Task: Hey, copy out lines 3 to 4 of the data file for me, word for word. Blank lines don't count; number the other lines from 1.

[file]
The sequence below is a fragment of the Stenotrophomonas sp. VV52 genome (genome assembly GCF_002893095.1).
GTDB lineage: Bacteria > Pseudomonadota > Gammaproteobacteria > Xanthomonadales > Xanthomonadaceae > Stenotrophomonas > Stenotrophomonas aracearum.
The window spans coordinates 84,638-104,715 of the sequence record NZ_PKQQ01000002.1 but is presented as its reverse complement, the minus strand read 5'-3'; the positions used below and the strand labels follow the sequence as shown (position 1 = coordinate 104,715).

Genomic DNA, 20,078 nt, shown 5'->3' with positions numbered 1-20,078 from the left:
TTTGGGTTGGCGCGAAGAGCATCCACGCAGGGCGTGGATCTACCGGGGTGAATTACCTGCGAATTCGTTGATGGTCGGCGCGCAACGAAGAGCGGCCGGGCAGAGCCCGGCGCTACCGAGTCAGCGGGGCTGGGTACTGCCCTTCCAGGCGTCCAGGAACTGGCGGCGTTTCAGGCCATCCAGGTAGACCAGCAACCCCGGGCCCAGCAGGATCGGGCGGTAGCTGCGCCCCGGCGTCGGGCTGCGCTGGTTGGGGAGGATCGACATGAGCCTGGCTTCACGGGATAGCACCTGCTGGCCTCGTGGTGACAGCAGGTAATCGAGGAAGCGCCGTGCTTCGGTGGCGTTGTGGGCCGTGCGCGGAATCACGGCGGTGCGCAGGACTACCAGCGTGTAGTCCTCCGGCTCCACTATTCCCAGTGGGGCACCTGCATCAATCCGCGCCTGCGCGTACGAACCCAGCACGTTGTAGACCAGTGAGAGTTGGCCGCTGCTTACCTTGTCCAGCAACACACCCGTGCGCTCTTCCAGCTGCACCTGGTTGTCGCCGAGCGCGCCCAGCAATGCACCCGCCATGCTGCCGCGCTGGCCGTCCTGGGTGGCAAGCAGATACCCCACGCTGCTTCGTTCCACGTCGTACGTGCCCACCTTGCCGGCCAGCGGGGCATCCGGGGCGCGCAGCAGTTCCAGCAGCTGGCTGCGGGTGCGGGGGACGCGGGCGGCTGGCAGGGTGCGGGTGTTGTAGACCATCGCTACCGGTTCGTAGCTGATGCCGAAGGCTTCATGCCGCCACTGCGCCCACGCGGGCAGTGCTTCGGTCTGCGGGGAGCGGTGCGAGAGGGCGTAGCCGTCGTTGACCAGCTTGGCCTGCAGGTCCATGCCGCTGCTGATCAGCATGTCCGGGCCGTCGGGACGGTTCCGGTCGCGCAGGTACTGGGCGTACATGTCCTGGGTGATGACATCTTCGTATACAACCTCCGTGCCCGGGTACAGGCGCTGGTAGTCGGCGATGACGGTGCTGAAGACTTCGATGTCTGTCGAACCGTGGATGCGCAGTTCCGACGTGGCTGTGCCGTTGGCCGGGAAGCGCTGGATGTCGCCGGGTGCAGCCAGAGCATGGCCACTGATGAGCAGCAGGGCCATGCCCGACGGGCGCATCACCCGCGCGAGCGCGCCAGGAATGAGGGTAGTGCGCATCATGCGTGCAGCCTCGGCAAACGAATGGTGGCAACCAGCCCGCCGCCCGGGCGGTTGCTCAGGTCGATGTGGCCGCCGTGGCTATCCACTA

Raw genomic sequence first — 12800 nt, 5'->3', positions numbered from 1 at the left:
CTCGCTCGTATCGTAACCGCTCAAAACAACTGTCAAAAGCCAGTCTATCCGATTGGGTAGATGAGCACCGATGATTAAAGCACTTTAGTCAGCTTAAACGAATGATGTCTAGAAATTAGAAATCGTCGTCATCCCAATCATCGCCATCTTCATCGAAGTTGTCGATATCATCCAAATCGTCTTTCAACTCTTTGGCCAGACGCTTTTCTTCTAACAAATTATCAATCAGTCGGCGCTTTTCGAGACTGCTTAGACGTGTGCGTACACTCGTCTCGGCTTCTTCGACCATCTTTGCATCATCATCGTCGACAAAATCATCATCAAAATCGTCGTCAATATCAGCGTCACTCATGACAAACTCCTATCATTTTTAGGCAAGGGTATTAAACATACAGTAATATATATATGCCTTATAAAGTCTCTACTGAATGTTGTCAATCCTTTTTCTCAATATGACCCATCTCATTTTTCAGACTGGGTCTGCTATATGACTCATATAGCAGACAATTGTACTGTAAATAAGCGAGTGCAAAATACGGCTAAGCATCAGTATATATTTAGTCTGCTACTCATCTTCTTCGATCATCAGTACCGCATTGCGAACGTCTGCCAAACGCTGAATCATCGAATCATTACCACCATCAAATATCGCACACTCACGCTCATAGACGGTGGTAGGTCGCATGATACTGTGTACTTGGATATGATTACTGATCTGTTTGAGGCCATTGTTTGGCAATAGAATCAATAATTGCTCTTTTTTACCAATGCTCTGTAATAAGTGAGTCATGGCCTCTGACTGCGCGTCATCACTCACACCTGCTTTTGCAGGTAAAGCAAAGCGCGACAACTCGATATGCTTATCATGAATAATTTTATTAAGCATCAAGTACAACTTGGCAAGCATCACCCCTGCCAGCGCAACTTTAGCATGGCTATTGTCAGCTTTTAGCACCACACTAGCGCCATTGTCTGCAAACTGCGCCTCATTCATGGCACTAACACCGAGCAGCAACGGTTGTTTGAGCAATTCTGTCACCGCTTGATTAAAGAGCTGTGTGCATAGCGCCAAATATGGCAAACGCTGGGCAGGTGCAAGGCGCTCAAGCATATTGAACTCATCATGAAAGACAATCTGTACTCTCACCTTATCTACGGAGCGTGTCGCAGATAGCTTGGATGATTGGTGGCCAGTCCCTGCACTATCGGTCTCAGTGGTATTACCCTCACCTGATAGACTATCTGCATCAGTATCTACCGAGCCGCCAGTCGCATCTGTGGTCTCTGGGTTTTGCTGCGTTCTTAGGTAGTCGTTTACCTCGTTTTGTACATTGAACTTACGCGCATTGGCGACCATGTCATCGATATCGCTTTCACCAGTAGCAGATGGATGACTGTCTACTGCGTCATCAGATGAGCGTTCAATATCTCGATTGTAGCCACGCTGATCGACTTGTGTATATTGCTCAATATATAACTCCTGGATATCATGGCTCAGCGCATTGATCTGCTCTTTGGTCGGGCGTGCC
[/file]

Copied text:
The window spans coordinates 84,638-104,715 of the sequence record NZ_PKQQ01000002.1 but is presented as its reverse complement, the minus strand read 5'-3'; the positions used below and the strand labels follow the sequence as shown (position 1 = coordinate 104,715).

Genomic DNA, 20,078 nt, shown 5'->3' with positions numbered 1-20,078 from the left: